UND enrolls its most academically prepared and diverse freshman class

UND enrolls its most academically prepared and diverse freshman class

This year’s first-day enrollment total was at 13,372, with a freshman class continuing the upward trend in high school GPAs. Since the institution of the One UND Strategic Plan, that high school GPA average has increased each year. Photo by Mike Hess/UND Today.

UND’s freshman class is shaping up to be the most diverse and most academically prepared ever, an achievement that represents the continuation of positive trends of the past few years.

According to first-day numbers, the University also showed enrollment growth in transfer and graduate students, including students in master’s and doctoral programs and the UND School of Law.

In fact, this fall, the overall number of total new students at UND – new freshmen, new grad students, medical students, law students and transfers – is 3.3 percent more than on the first day of classes last year.

This fall, UND posted a first-day enrollment of 13,372, which includes the best-prepared cohort of new freshmen to date. Last year’s freshman class at UND came in with a higher overall high school GPA – 3.46 – than any previous class. This year’s incoming freshman class of 1,683 looks to make history again, having compiled an average high school GPA of 3.50. Since the launch of the One UND Strategic Plan, the collective GPA of UND’s freshman classes have consistently made small but steady year-to-year increases.

The UND Honors Program has been an excellent partner in helping recruit academically qualified students to UND. Designed for especially motivated students, the Honors Program combines advanced coursework with opportunities to get involved beyond the classroom; and this year, the Honors Program has exceeded its enrollment goal for fall 2019 by 9 percent.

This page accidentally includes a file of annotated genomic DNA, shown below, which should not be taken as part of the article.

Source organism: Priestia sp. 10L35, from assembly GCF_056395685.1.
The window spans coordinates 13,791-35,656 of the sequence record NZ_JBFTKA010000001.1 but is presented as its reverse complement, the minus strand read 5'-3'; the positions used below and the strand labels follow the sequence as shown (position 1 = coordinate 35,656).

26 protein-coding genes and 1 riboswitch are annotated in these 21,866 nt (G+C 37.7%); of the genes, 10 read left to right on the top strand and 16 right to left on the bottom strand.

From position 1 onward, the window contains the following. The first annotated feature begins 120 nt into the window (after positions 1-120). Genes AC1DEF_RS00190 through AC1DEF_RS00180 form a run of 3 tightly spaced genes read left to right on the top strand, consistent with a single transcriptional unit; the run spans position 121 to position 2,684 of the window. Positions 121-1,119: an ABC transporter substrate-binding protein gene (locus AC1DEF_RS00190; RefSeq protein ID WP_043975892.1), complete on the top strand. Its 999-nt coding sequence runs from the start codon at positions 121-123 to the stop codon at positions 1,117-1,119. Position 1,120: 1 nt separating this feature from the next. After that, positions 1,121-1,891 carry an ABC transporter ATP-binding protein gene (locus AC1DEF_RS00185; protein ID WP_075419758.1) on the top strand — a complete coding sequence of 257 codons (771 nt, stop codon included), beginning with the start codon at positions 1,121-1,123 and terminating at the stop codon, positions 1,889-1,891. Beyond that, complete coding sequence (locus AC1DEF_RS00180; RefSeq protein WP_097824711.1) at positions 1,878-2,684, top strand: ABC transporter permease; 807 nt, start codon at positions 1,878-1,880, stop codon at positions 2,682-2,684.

“Our first-day enrollment snapshot suggests our strategy of recruiting the most academically prepared freshmen is paying off,” said Thomas DiLorenzo, Provost and Vice President for Academic Affairs.

“We’re excited about the entering freshmen’s record-high high school GPA, and delighted that the class members’ own enthusiasm is boosting our Honors Program’s enrollment beyond expectations. UND will be a better place because of the 10 percent increase in the number of diverse students in the fall 2019 class, too.”

Recent years have seen a steady increase in UND’s four-year graduation rates, leading Provost Tom DiLorenzo to say that this year’s entering class is more likely to graduate on time than any other in UND’s recent history. Photo by Mike Hess/UND Today.

Welcoming climate

The incoming freshman class also is on track be UND’s most diverse. Based on first-day to first-day numbers, the fall 2019 class is up 10 percent in the number of students who report an ethnicity other than white/Caucasian. Again, last year’s class was UND’s most diverse ever, which means this year’s class has reached another all-time high in the University’s history.

Cara Halgren, Dean of Students and Vice President for Student Affairs and Diversity, noted that the diversity numbers reflect campus-wide efforts in support of the One UND Strategic Plan.

“I’m very excited to see our One UND Strategic Plan’s commitment to fostering a welcoming, safe and inclusive climate reflected in the increased diversity of our incoming freshman class,” Halgren said.

“Our increased diversity provides opportunities for all of us to learn about how we are unique from each other as well as how we are connected by common goals and aspirations. “